The Washington PostDemocracy Dies in Darkness

Opinion Vaccine mandates are working. Let’s make them the norm.

A nurses fills up coronavirus booster vaccination syringes in Southfield, Mich. on Sept. 29. (Emily Elconin/Reuters)

There are positive signs that business and government vaccine mandates are succeeding. While the total number of unvaccinated people in the United States is still way too large — only 64.9 percent of eligible Americans are fully vaccinated — the idea of mandates is taking hold, and hopefully will become the norm.

United Airlines became the first U.S. carrier to require vaccines for its workforce, and the results are impressive. Out of a workforce of roughly 67,000 people, fewer than 3 percent applied for exemptions on health or religious grounds, and 1 percent didn’t comply. The company said it has begun the process of terminating 593 employees who declined to be vaccinated and did not seek exemption. The airline’s chiefs got it right in their statement that “everyone is safer when everyone is vaccinated, and vaccine requirements work.”

New York state, where the virus took a heavy toll early in the pandemic, imposed a Monday deadline for hospital and nursing home workers to get vaccinated. State officials announced 92 percent of more than 650,000 employees had received at least one dose, a significant leap from just a week ago. Undoubtedly, those who are terminated for refusing to get the shot will create staffing shortfalls and potential disruption. But the misguided actions of a small fraction of workers should not mask the larger good served by widespread vaccination to brake the pandemic and save lives.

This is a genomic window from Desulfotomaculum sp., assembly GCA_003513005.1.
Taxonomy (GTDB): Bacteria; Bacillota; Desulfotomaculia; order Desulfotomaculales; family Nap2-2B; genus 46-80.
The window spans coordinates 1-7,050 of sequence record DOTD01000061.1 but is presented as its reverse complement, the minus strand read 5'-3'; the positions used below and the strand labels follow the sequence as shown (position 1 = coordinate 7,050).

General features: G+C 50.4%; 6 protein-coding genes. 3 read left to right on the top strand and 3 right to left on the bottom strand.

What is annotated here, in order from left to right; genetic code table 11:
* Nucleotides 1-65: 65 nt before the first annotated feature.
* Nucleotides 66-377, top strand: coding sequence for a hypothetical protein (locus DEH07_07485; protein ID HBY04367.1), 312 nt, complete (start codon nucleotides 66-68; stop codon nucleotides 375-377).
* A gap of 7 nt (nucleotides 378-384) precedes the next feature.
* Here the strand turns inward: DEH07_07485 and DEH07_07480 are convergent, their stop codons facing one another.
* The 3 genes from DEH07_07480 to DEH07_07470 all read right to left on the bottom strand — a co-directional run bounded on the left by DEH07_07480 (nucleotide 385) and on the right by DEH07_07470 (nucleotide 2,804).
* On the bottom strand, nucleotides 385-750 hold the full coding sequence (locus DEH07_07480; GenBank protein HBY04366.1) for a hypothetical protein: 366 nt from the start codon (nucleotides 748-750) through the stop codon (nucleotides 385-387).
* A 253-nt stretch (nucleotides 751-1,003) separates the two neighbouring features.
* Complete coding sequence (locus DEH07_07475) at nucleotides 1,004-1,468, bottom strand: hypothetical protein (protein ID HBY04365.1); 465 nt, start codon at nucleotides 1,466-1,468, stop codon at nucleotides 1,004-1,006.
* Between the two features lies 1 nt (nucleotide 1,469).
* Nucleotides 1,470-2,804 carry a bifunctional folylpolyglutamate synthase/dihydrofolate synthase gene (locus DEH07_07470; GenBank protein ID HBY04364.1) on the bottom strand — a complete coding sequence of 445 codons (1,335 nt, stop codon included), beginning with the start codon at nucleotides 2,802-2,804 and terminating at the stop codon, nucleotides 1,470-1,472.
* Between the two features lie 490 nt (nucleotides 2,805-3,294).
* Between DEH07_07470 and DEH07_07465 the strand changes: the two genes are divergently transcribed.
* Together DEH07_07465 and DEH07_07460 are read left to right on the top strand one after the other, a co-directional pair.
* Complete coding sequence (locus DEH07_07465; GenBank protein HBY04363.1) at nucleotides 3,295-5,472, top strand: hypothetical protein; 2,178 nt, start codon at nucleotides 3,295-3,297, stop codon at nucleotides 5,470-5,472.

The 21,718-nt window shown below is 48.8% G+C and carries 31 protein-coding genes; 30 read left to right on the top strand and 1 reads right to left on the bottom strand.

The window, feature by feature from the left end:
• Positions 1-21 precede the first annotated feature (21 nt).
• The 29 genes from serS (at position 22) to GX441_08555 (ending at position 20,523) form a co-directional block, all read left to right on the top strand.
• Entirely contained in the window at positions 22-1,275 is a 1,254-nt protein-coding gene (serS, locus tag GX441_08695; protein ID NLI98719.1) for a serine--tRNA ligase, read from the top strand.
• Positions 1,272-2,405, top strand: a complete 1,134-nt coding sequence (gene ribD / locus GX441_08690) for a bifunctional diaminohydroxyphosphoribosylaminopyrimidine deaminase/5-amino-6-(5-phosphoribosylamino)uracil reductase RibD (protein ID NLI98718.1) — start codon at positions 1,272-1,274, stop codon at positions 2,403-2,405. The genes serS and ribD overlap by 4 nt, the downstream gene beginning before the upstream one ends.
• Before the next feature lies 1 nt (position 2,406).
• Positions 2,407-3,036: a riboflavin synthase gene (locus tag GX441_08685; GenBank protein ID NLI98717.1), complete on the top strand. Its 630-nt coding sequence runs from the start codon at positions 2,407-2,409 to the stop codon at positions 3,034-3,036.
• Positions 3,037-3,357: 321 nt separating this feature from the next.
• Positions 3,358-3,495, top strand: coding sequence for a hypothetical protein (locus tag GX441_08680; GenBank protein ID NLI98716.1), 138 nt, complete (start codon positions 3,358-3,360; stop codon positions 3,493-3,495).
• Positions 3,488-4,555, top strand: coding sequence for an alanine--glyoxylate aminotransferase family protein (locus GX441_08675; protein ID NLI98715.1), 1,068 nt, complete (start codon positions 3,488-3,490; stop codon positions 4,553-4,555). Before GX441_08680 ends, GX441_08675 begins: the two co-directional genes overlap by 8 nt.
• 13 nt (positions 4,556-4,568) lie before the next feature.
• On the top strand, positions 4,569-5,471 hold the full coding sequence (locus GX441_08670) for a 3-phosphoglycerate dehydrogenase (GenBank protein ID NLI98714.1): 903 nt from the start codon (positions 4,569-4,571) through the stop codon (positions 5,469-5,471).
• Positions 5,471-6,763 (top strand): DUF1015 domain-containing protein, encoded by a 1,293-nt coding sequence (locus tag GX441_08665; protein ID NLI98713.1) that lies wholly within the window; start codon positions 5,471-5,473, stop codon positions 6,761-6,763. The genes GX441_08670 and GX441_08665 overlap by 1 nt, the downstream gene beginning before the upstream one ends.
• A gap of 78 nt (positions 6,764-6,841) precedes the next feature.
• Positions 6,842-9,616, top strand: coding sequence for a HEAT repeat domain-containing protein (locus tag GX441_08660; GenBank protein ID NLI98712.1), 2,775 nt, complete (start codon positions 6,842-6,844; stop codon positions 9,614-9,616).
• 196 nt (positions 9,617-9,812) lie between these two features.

In France, protesters took to the streets after President Emmanuel Macron announced July 12 the establishment of a health pass, based on proof of vaccination, previous infection or a negative test. The pass, a simple QR code, is required to enter bars, restaurants, theaters and many outdoor public spaces. Look what happened: France had an immediate jump in vaccination. As of Sept. 27, nearly 65.4 percent of the population was fully vaccinated, and more than 74 percent had at least one dose.

When people are confronted with a stark choice — whether to have a job and vaccine immunity, or neither — most will choose the job and the shot. A proper option for exemption for health or religious reasons is essential, but it is irresponsible for people who have no legitimate reason to refuse vaccination. The unvaccinated are filling up hospitals and morgues and prolonging the pandemic.

The next step is for mandates to become a norm. In the 1970s, schools were a major site for measles, a highly contagious illness, but subsequent imposition of mandates and provision of free vaccines proved highly successful in eradicating sustained school outbreaks. Influenza is another highly contagious virus; vaccinating health-care workers can reduce illness and save lives of patients. When BJC HealthCare, a large Midwestern system with 26,000 employees, mandated vaccination in 2008, more than 98 percent of its workers got the shot. This is the kind of vaccine uptake — willing and widespread — that we need. In the year 2000, the United States had the highest immunization coverage and the lowest rates of vaccine-preventable disease ever documented. It’s a goal worth striving for once again.